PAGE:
Africa’s most wanted jobs: Tech and health staff

Posted on September 15, 2014 11:59 am

It is so important that African countries focus on promoting stronger economic growth as is in the midst of a major economic transformation, moving from mineral and other resources growth to broader-based drivers of activity in non-resources sectors. According to various studies, during this transition, economies in Africa are expected to grow slightly above trend, with significant increase in mining investment expected to be strengthening in the resources sector of the economies with Mozambique, Tanzania and Uganda expected to be the key beneficiaries.Productivity growth is critical to sustaining Africa’s living standards. Put simply, growth in productivity means that more or better quality goods and services are generated from the available resources available which will also create job opportunities. A research by an American company has revealed that it’s often you see people in Africa who are very well paid are also seeking a career change because they are not satisfied or want a new challenge but lowly paying jobs are scarce with retail assistants being the most overcrowded. Over the five years to 2019, there will be 77,500 new jobs for retail assistants, according to the figures from research, making it one of the highest jobs growth of any occupation.

Clothing and household goods retailers are expected to be the hungriest for staff. Retail has become the perfect entry-level job for many in Africa, but with time such people yearn to progress from the cash register to the the senior management positions. One of the most promising growth opportunities in Africa is the health care industry.The fast growing population and ballooning healthcare costs means there are myriad jobs out there for health professionals.The study shows healthcare and social assistance industry will account for one in every seven new jobs created between 2014 and 2019.In the next decade, there will be huge demands for elderly and ageing care facility managers, clinical care mangers, registered nurses and physiotherapists are the most popular skilled workers in the sector. In South Africa, Nigeria, Kenya and Tanzania, hospitals are increasing in size all of the time and aged care is a growing industry, according to the study. Tech boffins are also on high demand.Interestingly when I read the stud, it was clear that every time someone buys an item or makes payments through their mobile or online, browses a a website, opens an app or ‘Googles’ nearest supermarket, they leave a digital data trail.Only techies are able to make sense of this information, market products to customers online and use their digital expertise are in demand.Undoubtedly the rapid growth and investment in digital marketing in Africa is creating a ‘digital disconnect’ in which the jobs market in digital marketing technology is hungry for skilled workers. Digital marketing is having a huge impact on the skills employers need from IT project manager, business analyst, digital marketing manager, mobile app developer and almost anyone with IT knowledge. Skills can be underestimated by those seeking jobs across Africa, but employers are increasingly looking for potential employees who can determine the employee’s ability to fit into their line of business.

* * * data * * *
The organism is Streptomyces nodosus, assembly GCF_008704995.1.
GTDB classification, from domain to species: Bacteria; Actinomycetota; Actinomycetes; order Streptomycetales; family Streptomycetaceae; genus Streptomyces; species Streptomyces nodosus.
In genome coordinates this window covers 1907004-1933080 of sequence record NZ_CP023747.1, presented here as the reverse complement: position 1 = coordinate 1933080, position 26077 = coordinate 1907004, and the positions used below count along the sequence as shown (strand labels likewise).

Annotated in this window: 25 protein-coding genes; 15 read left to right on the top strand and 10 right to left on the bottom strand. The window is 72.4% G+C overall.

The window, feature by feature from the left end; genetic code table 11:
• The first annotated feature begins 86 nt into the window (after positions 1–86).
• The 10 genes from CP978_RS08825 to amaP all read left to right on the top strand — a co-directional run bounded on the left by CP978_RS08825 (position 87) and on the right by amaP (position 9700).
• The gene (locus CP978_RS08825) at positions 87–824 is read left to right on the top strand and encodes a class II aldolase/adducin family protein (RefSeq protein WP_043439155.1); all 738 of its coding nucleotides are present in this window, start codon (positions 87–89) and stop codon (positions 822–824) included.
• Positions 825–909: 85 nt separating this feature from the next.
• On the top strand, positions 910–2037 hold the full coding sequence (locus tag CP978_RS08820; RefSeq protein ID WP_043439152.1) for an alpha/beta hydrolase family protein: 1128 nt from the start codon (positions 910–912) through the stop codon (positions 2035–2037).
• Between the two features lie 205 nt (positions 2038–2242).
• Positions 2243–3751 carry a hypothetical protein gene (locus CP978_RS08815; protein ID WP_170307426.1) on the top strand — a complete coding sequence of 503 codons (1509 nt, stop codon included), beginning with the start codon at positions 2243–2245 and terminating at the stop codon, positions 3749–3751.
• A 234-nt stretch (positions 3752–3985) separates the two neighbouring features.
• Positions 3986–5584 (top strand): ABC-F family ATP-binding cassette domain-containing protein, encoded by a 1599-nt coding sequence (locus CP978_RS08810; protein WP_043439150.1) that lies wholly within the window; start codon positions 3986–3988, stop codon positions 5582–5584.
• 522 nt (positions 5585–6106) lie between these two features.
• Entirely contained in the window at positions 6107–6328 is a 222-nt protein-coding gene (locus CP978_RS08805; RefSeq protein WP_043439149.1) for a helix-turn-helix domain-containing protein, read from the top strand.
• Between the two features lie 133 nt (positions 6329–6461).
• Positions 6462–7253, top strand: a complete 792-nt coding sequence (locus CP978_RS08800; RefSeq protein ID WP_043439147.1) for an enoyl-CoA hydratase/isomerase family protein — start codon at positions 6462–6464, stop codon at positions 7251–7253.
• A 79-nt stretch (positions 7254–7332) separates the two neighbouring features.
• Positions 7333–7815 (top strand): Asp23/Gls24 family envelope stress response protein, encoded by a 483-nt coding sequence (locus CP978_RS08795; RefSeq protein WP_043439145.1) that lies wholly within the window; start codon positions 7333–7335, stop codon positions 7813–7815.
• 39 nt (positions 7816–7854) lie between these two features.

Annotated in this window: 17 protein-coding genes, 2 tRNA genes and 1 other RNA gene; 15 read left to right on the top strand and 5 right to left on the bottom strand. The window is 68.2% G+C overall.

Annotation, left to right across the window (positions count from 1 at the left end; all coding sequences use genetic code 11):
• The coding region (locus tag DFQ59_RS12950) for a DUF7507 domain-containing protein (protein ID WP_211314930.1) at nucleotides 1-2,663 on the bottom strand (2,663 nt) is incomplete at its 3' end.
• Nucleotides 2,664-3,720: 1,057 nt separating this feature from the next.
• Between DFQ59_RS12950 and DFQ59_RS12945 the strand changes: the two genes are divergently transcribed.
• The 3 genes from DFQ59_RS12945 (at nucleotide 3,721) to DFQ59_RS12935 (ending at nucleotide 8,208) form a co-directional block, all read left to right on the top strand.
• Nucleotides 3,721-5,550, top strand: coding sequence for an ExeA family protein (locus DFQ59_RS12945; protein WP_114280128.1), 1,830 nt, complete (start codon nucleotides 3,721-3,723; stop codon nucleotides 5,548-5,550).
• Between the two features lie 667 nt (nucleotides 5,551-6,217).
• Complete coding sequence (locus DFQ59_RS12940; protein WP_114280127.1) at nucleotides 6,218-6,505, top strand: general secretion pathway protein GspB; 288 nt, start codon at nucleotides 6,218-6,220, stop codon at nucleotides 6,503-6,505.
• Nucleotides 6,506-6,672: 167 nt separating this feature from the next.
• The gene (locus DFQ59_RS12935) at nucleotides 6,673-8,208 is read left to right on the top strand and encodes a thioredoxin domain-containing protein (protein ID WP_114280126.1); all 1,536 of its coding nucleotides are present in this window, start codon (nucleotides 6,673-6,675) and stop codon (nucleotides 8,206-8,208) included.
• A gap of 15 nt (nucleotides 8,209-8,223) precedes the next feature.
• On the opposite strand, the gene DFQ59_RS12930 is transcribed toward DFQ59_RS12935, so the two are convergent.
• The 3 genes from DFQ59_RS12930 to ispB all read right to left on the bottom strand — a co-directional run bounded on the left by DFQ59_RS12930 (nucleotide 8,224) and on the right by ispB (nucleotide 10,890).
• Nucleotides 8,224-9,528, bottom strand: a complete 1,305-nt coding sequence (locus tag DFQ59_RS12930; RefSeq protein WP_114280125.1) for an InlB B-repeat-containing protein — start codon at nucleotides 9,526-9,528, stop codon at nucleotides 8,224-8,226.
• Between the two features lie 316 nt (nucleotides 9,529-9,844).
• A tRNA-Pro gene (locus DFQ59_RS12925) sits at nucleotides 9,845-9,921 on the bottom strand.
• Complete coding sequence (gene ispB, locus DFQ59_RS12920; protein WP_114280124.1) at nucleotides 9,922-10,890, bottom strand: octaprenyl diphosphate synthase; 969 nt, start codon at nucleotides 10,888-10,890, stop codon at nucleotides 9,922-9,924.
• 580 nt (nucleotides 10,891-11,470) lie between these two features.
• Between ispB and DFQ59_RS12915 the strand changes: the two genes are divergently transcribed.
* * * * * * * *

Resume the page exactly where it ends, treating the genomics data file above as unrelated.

Contador Harrison